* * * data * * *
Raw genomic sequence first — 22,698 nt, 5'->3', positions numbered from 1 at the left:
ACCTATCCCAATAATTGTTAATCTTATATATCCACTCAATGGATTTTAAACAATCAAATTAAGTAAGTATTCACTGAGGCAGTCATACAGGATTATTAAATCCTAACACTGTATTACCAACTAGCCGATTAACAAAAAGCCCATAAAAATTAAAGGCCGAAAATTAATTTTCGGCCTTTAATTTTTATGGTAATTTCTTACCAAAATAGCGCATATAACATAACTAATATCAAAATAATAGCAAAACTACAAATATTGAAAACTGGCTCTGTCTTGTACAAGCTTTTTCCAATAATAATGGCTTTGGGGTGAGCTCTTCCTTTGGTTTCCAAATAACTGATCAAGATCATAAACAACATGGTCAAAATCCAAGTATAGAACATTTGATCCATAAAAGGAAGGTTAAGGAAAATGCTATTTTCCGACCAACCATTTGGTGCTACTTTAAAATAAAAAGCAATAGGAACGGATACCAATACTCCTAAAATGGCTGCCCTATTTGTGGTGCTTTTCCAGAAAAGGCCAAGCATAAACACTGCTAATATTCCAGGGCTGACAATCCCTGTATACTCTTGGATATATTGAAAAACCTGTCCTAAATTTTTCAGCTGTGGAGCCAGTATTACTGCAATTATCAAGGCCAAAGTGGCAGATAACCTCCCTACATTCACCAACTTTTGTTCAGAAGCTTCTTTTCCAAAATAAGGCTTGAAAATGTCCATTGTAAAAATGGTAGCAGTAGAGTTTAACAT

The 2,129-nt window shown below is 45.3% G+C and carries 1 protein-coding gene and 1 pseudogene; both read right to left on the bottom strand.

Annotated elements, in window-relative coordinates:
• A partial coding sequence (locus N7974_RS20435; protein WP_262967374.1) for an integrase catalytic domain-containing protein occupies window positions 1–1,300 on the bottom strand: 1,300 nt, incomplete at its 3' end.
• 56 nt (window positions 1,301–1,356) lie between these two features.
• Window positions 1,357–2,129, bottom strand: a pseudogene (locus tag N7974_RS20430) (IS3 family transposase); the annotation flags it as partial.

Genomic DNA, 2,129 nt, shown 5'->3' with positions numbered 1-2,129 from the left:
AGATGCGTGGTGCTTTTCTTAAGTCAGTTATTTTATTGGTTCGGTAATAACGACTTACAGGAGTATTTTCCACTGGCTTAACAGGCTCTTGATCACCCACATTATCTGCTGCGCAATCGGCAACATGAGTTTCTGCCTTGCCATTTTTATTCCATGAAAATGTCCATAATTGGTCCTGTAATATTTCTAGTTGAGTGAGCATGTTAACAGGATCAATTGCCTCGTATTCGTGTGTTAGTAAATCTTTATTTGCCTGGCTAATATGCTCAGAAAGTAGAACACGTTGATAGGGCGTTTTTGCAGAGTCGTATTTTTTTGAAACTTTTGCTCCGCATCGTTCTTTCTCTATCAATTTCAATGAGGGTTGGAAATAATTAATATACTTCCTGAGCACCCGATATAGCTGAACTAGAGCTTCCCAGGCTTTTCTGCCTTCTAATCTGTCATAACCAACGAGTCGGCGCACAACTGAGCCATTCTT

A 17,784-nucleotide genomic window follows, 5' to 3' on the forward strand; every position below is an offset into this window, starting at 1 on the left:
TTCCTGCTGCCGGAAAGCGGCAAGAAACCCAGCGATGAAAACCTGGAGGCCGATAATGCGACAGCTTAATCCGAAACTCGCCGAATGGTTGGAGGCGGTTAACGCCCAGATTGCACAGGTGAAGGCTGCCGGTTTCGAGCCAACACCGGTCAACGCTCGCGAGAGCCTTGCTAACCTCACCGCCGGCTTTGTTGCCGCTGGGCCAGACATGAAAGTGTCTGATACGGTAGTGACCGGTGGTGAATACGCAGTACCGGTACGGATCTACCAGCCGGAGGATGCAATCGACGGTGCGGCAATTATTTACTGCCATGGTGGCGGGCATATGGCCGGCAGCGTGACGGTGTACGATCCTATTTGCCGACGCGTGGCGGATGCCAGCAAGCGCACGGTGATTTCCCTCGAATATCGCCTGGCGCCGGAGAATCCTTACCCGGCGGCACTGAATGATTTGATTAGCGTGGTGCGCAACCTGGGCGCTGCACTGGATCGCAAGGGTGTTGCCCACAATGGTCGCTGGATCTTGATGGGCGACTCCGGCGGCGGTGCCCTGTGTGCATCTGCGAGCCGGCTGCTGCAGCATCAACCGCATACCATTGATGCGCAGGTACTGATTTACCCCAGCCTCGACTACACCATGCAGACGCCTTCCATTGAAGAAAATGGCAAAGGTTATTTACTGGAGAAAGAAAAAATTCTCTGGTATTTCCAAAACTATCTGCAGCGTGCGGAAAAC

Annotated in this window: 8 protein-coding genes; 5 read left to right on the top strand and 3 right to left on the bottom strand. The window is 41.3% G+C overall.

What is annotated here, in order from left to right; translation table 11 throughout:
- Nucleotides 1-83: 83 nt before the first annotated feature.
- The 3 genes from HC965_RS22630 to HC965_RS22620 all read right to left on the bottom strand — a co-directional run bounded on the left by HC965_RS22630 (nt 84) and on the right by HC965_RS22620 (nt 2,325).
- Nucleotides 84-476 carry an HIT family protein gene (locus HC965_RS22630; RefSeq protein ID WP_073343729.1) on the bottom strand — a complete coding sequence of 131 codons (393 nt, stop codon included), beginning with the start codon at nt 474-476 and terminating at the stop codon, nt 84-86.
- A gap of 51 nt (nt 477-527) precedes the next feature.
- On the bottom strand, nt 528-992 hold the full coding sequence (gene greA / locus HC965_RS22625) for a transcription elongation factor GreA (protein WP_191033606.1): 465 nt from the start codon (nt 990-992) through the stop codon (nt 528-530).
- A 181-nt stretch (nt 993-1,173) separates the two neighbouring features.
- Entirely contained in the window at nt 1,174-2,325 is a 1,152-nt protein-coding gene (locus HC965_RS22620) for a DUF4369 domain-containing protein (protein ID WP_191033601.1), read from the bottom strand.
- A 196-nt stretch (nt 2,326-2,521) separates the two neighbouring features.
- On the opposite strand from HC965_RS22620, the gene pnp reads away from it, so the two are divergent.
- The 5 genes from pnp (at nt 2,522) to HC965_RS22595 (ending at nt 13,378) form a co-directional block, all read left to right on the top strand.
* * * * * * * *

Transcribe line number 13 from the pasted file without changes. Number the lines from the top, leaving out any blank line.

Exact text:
What is annotated here, in order from left to right; translation table 11 throughout: